, it's an urban legend
"No it's not! I know the guy it happened to! Or, well, actually, I know
his sister's boyfriend who used to live with this guy and his aunt told it
to him... or something like that..."
Urban legends. Don't you love 'em?
Where do these tales come from? Who decides "This would make a great
story! I'll email it to everyone I know!"? And what makes a
good urban legend to begin with?
Most urban legends are based on something vaguely true, as
sabre23t has said. In time, the story changes, morphs and mutates (not
to mention is exaggerated) into something huge, a story "everyone should
know so they can BEWARE!!", as seen in various email urban legends.
Many legends carry a warning to members of society, quite often women. An
A couple are making out in a car in the middle of the woods. They hear a
scritching on the top of the car and ignore it, continuing to make out.
It gets louder and louder, until finally the boy gets out to check what
the noise is, telling the girl to stay in the car. Hours later he's
still not back and the girl is scared to death as the scratching sound
hasn't stopped. As the sun rises cops pull up and order the girl to stay
in the car- threre's an ESCAPED MURDERER ON THE ROOF OF THE CAR! As the
police lead the murderer away they tell the girl that her boyfriend had
been killed; if the murderer had scratched through another inch he would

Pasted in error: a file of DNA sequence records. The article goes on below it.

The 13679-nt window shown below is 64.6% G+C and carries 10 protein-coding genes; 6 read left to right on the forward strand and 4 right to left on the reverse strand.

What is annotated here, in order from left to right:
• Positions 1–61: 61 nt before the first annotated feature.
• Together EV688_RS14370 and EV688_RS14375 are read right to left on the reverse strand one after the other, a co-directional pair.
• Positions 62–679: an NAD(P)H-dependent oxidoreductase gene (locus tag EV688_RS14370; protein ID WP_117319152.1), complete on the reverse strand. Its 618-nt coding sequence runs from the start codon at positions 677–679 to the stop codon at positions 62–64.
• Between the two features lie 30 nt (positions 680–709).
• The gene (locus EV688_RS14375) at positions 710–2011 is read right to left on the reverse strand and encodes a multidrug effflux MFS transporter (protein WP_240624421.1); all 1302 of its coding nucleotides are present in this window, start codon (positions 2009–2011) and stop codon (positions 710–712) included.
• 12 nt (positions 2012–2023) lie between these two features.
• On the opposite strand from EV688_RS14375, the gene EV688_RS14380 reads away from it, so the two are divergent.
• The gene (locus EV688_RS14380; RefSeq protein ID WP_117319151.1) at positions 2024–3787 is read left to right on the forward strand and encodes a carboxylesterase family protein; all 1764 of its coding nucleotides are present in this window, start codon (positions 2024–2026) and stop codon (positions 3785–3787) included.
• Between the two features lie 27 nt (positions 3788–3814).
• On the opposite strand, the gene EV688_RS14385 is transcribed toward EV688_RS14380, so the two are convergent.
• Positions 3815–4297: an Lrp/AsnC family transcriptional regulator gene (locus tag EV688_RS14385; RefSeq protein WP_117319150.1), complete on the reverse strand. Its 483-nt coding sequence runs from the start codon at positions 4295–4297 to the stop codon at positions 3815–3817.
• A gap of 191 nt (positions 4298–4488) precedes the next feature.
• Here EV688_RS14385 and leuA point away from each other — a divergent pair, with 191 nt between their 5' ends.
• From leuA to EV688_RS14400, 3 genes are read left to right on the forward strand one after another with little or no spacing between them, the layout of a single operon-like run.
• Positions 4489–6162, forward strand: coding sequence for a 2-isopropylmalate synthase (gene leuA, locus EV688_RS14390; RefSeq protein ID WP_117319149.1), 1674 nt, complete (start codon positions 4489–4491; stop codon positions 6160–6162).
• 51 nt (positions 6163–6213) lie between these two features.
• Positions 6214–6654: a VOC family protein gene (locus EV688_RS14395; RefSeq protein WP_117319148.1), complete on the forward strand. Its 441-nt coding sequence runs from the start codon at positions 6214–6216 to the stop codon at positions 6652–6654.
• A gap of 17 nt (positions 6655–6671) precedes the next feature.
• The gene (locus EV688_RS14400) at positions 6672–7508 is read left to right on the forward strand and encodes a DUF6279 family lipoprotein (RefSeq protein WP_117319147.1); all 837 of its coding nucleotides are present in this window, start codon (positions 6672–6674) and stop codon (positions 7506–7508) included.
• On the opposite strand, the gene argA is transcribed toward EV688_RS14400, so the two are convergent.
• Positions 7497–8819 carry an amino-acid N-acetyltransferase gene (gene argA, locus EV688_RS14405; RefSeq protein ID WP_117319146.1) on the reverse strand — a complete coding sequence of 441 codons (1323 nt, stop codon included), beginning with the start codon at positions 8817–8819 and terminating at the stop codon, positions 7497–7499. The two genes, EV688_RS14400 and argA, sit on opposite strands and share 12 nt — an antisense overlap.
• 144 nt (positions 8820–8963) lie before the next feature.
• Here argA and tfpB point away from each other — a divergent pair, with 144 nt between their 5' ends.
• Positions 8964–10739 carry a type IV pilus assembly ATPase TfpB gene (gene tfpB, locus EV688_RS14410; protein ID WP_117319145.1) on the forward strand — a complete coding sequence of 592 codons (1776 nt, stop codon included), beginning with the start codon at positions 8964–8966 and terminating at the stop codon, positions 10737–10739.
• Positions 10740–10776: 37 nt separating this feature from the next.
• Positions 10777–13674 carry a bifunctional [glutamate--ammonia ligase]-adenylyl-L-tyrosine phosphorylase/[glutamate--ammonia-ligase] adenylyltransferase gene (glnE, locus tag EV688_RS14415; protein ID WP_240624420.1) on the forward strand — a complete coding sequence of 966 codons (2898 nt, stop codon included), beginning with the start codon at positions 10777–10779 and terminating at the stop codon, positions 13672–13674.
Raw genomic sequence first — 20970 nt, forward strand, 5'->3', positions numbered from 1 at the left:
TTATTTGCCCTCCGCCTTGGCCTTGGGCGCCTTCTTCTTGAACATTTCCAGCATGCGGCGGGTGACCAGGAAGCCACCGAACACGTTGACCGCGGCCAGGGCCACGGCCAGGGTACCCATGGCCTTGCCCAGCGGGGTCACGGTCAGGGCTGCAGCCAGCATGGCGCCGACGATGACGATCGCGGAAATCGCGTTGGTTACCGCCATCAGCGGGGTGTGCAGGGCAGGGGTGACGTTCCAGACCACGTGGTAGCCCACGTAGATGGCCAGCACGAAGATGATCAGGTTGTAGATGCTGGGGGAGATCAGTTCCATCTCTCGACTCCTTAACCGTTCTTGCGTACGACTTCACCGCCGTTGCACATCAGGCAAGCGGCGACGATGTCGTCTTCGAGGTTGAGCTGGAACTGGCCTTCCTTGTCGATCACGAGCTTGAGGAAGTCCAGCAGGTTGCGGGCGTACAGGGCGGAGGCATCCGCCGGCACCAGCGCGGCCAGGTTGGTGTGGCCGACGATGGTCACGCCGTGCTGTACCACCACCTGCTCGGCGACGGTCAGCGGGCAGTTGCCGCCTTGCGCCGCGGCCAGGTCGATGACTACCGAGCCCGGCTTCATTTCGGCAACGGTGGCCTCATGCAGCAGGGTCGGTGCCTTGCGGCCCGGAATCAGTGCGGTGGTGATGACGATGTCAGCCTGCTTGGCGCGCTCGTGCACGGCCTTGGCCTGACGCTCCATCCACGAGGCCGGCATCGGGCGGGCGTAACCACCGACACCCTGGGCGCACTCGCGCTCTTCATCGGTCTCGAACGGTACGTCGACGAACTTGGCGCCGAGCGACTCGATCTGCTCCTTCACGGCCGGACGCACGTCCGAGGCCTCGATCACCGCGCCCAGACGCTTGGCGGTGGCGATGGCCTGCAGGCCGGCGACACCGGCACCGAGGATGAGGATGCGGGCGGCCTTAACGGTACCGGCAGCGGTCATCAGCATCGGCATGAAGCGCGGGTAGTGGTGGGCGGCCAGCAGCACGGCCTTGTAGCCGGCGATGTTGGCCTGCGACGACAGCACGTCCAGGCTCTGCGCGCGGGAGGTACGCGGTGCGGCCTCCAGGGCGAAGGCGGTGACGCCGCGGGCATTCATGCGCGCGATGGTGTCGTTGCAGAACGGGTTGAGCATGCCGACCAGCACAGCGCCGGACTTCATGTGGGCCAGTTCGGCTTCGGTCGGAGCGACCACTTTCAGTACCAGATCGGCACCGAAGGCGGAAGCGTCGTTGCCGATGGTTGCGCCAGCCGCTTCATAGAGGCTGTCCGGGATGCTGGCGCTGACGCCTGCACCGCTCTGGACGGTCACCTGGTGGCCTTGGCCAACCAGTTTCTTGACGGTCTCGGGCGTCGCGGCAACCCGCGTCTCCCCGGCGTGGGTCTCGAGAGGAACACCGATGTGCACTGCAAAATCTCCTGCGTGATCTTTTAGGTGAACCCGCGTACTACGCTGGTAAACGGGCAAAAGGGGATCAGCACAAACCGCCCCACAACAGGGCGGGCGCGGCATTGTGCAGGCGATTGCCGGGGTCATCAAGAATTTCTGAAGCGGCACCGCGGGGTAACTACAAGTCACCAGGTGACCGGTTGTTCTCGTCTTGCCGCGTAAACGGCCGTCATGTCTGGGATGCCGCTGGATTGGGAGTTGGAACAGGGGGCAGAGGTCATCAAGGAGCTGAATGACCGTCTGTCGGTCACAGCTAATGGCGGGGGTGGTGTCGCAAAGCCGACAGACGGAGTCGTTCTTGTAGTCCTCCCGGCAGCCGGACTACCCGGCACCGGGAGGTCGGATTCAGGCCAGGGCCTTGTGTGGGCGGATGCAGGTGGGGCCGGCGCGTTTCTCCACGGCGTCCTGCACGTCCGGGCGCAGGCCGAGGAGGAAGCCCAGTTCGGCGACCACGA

have gotten to her and KILLED HER TOO!
That story tells a powerful tale to young women: don't go out to the
woods with a boy. Indirectly, it tells of the dangers of pre-marital sex
and foolish girls.
Urban legends also warn of the dangers of buying/using foreign products.
Bananas imported from Mexico have killer insects and worms living under
the skin- you might eat them and THEY'LL HATCH IN YOUR STOMACH!
If you don't wash your hair or have dreadlocks spiders might make a nest
in your scalp , and you won't realise your headaches are caused by THE
SPIDERS BITING INTO YOUR HEAD ALL THE TIME!
Urban legends are also started by malicious rumourmongers who aim to ruin
the reputation of a certain business: remember the restaurant that served
a steak to a customer who got sick from it? She went to the hospital and
it was discovered the steak had SPERM ON IT, and that's what made her sick
(there are many things wrong with that story on so many levels). After
a few tellings, the evil story spread to a variety of restaurants and
According to the Urban Legend Research Centre, the people who tell urban
legends can be grouped into the following:
- Believers- those gullible people who actually send those annoying
emails to warn you of impending danger.
- Fence sitters- not too sure if the story is true or not, but it's
better to be safe than sorry...
- Substantiaters- offer "evidence", usually in the form of more
- Self-Promoters- "you'll be glad you listened to me when you follow
my advice. This happened to my friend..."
- Entertainers- don't care if it's true or not, it's a damn good
- Alarmists- these people are freaked out by society as a whole. It's
true for sure. Stranger things have happened. People are weird.
There are heaps of urban legends at urbanlegends.com, snopes.com and ulrc.com.au. But beware! Take heed of their messages and listen to the warnings
, or you'll be sorry